Commercial leases may contain many provisions to determine how the landlord will review the rent. Not only is this confusing, but as a tenant, you may have to agree to a particular method during the negotiation process without being sure about which best suits your needs. Below, we explain the advantages and disadvantages of the three most common methods of commercial rent reviews.
1. Fixed Percentage Increase
The ‘fixed percentage increase review’ is seemingly the most common method that landlord’s favour. The percentage amount represents a steady increase in rent at a discretionary figure.
Calculating and applying a fixed rent increase is also straightforward and leaves little to no room for disputes as the fixed percentage increase is automatically applied on each of the rent review dates.
As a tenant, you may try to negotiate for the percentage rent rate to be on the lower end. However, the end figure will most usually come down to supply and demand. At present, a percentage rent increase rate could fall anywhere between 2% being near the consumer price index, to 5% which is on the high side of the market.
2. CPI Rent Review
Commercial rent reviews which align with the movement in the Consumer Price Index (CPI) represents the fairest commercial rent review method for tenants. However, most landlords with high demand premises would be reluctant to agree to this method as it accounts for a small return on investment.
The formula for calculating CPI should be limited to the location of the premises (i.e. state based) to avoid taking into account the CPI index of more expensive markets. It is more often the case that if a landlord agrees to a CPI review, the formula would also include a fixed percentage increase so that the rent review method would be CPI + fixed percentage increase. Calculating CPI increases is also straight forward, as a quarterly publication of the CPI figures is readily accessible.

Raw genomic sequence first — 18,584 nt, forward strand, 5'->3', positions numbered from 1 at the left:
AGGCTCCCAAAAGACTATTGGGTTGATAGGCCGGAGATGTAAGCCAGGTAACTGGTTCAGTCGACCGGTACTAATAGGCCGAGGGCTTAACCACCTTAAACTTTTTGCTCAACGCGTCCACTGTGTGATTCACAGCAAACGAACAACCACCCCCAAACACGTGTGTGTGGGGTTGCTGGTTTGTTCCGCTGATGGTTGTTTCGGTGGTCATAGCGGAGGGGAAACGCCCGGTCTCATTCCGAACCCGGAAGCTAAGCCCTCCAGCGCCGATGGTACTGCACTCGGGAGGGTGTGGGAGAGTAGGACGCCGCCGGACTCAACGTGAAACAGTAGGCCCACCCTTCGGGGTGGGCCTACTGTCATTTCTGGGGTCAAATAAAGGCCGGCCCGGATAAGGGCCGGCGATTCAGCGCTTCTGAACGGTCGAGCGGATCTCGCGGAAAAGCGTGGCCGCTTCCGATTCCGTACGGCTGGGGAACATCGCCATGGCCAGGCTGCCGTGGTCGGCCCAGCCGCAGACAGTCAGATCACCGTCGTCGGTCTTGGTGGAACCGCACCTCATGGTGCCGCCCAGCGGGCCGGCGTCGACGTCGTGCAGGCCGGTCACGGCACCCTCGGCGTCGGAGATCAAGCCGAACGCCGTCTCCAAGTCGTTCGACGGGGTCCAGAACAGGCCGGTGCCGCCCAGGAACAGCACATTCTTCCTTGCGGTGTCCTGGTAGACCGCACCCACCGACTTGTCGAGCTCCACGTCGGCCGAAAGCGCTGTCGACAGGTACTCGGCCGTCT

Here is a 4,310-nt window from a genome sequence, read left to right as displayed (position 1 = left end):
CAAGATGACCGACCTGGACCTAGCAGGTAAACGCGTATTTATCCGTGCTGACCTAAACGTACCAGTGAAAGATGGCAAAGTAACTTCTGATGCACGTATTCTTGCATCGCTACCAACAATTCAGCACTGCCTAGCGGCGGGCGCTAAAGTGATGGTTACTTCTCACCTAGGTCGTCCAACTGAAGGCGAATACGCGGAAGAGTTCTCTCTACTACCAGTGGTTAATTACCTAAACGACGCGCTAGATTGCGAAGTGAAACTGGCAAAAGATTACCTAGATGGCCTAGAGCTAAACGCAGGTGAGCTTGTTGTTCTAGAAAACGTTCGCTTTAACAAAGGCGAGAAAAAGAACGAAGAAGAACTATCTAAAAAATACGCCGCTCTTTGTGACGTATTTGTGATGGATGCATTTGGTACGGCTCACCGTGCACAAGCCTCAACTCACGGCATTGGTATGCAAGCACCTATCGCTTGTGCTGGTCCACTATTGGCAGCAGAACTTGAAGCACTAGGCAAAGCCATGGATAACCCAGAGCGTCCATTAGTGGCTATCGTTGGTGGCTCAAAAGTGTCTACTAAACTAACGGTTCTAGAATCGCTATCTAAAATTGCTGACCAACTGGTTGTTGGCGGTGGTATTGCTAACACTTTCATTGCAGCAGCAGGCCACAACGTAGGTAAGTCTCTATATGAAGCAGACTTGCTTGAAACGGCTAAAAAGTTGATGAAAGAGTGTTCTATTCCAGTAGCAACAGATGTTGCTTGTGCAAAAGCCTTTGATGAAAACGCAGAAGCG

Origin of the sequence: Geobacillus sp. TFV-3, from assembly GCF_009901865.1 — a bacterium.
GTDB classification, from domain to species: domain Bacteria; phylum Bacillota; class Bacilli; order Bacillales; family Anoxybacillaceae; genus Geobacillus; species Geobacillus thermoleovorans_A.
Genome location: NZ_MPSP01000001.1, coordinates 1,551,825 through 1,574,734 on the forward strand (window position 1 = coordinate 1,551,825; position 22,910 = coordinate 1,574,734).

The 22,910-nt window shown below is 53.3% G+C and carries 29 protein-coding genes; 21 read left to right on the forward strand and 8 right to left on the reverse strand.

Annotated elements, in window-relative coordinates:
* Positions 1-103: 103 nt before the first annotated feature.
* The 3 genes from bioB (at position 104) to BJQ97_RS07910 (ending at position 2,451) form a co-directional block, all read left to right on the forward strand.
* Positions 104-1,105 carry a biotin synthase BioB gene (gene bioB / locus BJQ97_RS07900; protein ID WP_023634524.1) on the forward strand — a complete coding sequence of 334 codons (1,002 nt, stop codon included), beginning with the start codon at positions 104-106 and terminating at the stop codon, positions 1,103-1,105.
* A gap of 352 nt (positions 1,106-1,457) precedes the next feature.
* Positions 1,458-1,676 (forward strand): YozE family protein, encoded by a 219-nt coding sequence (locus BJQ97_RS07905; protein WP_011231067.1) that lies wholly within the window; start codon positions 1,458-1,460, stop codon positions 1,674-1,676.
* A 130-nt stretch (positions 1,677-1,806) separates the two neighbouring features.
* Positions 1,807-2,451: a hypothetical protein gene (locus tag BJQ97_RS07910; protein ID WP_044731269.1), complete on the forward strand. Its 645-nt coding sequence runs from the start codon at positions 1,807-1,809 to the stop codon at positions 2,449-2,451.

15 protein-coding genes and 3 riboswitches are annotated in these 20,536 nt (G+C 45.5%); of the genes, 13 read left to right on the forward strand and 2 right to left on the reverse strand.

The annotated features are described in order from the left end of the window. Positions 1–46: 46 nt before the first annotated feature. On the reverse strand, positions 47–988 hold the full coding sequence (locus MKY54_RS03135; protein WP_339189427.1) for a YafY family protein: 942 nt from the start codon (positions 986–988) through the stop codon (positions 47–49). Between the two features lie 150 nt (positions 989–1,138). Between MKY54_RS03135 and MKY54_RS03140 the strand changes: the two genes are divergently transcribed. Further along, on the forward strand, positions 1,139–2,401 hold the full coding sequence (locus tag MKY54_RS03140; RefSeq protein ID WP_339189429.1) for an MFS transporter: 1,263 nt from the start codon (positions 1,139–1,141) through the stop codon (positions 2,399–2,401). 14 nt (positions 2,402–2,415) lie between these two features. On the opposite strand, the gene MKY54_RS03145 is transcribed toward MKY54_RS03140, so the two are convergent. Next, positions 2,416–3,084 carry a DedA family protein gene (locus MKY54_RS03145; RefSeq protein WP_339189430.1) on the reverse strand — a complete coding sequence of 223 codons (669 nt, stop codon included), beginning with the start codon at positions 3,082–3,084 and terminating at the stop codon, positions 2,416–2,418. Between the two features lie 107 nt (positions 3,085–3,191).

3. Market Rent Review
Market rent review can be a double edge sword for both parties as the movement in market activities can go either way. The process of determining the current market rent is also more involved as both parties are required to reach agreement on the market rent amount, and any dispute is referred to a third party jointly appointed to make a determination.
This process is time-consuming and costly in the event of a dispute. Furthermore, the result will not necessarily be in either the tenant or the landlord’s favour.
It is common for a third party valuer to make a market assessment of the current market rent. The third party valuer may give the market rent a decreased value based on factors of market movement and the location or state of the premises.
For non-retail leases, a landlord should ensure that a market rent review does not result in a decrease in rent by having a provision in the lease which states that the market rent cannot decrease.
Entering into a lease can be risky if you have not carefully factored the rent amount and the way it could change over the course of the lease term. There are ways to structure your commercial rent reviews to ensure a fair outcome. If you are unsure of your rights as a tenant or would like assistance with your lease negotiations, get in touch with our commercial leasing lawyers on 1300 544 755.